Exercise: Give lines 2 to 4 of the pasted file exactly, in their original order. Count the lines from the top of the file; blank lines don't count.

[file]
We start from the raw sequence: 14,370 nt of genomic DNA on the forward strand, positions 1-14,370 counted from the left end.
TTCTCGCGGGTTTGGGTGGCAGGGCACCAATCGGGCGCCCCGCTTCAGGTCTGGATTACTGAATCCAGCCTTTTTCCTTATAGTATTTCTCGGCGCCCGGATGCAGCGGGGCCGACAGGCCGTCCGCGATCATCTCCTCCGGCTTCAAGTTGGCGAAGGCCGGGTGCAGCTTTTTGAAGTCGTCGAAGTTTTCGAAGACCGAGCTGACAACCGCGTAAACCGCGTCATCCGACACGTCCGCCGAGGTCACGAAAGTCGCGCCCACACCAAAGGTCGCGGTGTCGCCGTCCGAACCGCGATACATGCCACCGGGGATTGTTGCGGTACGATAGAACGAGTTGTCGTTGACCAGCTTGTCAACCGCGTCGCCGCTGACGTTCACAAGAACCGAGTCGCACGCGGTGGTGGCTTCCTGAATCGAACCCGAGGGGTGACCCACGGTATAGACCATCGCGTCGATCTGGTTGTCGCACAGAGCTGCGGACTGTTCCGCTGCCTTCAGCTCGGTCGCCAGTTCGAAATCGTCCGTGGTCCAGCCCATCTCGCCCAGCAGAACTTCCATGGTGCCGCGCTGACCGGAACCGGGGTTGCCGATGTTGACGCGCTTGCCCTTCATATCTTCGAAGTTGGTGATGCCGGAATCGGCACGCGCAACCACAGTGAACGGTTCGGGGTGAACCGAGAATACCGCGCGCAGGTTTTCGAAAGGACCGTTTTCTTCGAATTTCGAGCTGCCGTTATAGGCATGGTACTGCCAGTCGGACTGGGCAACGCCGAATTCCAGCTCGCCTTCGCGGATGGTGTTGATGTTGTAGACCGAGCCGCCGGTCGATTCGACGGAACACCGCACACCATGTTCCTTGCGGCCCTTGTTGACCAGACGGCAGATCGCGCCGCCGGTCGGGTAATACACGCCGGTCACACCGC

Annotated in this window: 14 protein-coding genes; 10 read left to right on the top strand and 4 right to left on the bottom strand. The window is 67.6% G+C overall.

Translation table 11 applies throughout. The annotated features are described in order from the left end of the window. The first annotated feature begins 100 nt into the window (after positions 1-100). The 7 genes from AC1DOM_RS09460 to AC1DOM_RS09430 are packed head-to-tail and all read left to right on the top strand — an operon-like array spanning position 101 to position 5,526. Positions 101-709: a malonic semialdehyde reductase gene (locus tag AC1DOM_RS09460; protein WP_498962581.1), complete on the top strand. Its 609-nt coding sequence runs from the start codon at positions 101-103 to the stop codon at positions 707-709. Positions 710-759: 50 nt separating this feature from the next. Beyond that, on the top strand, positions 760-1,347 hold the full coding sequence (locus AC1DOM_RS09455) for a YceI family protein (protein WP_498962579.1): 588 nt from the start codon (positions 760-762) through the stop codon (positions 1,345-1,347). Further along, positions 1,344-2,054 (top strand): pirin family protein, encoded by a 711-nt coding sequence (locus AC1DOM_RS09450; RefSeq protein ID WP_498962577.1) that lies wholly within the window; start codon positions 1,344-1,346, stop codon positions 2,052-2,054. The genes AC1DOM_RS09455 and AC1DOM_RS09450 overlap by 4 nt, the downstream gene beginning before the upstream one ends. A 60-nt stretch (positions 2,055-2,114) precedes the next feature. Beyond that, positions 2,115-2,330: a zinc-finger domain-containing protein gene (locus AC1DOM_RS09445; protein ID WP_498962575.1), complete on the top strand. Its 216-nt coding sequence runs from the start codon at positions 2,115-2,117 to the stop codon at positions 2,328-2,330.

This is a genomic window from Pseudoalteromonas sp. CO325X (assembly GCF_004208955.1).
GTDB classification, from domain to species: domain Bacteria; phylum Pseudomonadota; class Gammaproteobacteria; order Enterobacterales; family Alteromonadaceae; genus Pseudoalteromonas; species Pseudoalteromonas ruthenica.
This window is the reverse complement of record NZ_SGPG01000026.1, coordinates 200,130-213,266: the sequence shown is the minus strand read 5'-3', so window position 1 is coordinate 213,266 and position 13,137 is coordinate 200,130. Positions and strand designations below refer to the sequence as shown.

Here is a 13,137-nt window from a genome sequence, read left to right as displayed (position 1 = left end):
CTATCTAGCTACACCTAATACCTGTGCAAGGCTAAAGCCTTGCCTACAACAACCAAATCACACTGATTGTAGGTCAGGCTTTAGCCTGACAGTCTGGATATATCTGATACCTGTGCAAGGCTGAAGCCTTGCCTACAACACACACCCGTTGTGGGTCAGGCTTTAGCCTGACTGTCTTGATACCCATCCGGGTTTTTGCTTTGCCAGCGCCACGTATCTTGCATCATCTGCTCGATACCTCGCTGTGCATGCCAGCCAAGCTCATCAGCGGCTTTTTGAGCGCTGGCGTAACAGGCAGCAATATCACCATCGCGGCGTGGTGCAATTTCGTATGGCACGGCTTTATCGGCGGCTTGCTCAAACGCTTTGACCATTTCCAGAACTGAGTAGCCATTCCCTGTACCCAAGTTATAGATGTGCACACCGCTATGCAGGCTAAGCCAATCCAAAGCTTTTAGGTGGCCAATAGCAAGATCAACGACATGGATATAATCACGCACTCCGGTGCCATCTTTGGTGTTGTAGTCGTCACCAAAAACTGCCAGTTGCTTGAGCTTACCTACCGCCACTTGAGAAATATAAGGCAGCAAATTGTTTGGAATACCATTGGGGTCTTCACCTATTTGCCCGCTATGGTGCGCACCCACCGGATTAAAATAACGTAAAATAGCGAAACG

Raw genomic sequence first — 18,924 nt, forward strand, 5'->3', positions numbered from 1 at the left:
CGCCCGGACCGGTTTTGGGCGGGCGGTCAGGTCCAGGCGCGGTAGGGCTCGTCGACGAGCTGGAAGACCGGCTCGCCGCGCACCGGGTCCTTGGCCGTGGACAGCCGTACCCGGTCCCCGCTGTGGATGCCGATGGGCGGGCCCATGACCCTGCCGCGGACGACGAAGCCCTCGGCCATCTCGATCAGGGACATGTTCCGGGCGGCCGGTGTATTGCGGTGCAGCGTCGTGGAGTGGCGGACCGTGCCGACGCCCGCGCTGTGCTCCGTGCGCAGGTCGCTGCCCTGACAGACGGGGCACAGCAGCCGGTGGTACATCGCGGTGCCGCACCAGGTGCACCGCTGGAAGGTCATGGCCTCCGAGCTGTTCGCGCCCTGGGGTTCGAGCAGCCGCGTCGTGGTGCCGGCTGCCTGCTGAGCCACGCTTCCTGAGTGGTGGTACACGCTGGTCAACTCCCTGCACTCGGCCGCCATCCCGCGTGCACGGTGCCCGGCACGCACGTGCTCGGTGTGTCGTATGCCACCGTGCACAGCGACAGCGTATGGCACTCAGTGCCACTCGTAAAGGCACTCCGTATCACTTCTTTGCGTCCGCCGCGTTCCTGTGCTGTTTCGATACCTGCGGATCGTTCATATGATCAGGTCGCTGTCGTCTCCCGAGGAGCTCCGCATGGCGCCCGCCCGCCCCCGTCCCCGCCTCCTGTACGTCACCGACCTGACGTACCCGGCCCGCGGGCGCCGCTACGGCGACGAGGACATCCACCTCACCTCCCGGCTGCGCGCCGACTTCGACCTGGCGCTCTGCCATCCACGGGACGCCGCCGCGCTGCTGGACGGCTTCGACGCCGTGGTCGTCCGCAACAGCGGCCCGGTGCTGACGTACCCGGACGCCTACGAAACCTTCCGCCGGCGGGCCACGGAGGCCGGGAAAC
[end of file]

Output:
TTCTCGCGGGTTTGGGTGGCAGGGCACCAATCGGGCGCCCCGCTTCAGGTCTGGATTACTGAATCCAGCCTTTTTCCTTATAGTATTTCTCGGCGCCCGGATGCAGCGGGGCCGACAGGCCGTCCGCGATCATCTCCTCCGGCTTCAAGTTGGCGAAGGCCGGGTGCAGCTTTTTGAAGTCGTCGAAGTTTTCGAAGACCGAGCTGACAACCGCGTAAACCGCGTCATCCGACACGTCCGCCGAGGTCACGAAAGTCGCGCCCACACCAAAGGTCGCGGTGTCGCCGTCCGAACCGCGATACATGCCACCGGGGATTGTTGCGGTACGATAGAACGAGTTGTCGTTGACCAGCTTGTCAACCGCGTCGCCGCTGACGTTCACAAGAACCGAGTCGCACGCGGTGGTGGCTTCCTGAATCGAACCCGAGGGGTGACCCACGGTATAGACCATCGCGTCGATCTGGTTGTCGCACAGAGCTGCGGACTGTTCCGCTGCCTTCAGCTCGGTCGCCAGTTCGAAATCGTCCGTGGTCCAGCCCATCTCGCCCAGCAGAACTTCCATGGTGCCGCGCTGACCGGAACCGGGGTTGCCGATGTTGACGCGCTTGCCCTTCATATCTTCGAAGTTGGTGATGCCGGAATCGGCACGCGCAACCACAGTGAACGGTTCGGGGTGAACCGAGAATACCGCGCGCAGGTTTTCGAAAGGACCGTTTTCTTCGAATTTCGAGCTGCCGTTATAGGCATGGTACTGCCAGTCGGACTGGGCAACGCCGAATTCCAGCTCGCCTTCGCGGATGGTGTTGATGTTGTAGACCGAGCCGCCGGTCGATTCGACGGAACACCGCACACCATGTTCCTTGCGGCCCTTGTTGACCAGACGGCAGATCGCGCCGCCGGTCGGGTAATACACGCCGGTCACACCGC

Annotated in this window: 14 protein-coding genes; 10 read left to right on the top strand and 4 right to left on the bottom strand. The window is 67.6% G+C overall.

Translation table 11 applies throughout. The annotated features are described in order from the left end of the window. The first annotated feature begins 100 nt into the window (after positions 1-100). The 7 genes from AC1DOM_RS09460 to AC1DOM_RS09430 are packed head-to-tail and all read left to right on the top strand — an operon-like array spanning position 101 to position 5,526. Positions 101-709: a malonic semialdehyde reductase gene (locus tag AC1DOM_RS09460; protein WP_498962581.1), complete on the top strand. Its 609-nt coding sequence runs from the start codon at positions 101-103 to the stop codon at positions 707-709. Positions 710-759: 50 nt separating this feature from the next. Beyond that, on the top strand, positions 760-1,347 hold the full coding sequence (locus AC1DOM_RS09455) for a YceI family protein (protein WP_498962579.1): 588 nt from the start codon (positions 760-762) through the stop codon (positions 1,345-1,347). Further along, positions 1,344-2,054 (top strand): pirin family protein, encoded by a 711-nt coding sequence (locus AC1DOM_RS09450; RefSeq protein ID WP_498962577.1) that lies wholly within the window; start codon positions 1,344-1,346, stop codon positions 2,052-2,054. The genes AC1DOM_RS09455 and AC1DOM_RS09450 overlap by 4 nt, the downstream gene beginning before the upstream one ends. A 60-nt stretch (positions 2,055-2,114) precedes the next feature. Beyond that, positions 2,115-2,330: a zinc-finger domain-containing protein gene (locus AC1DOM_RS09445; protein ID WP_498962575.1), complete on the top strand. Its 216-nt coding sequence runs from the start codon at positions 2,115-2,117 to the stop codon at positions 2,328-2,330.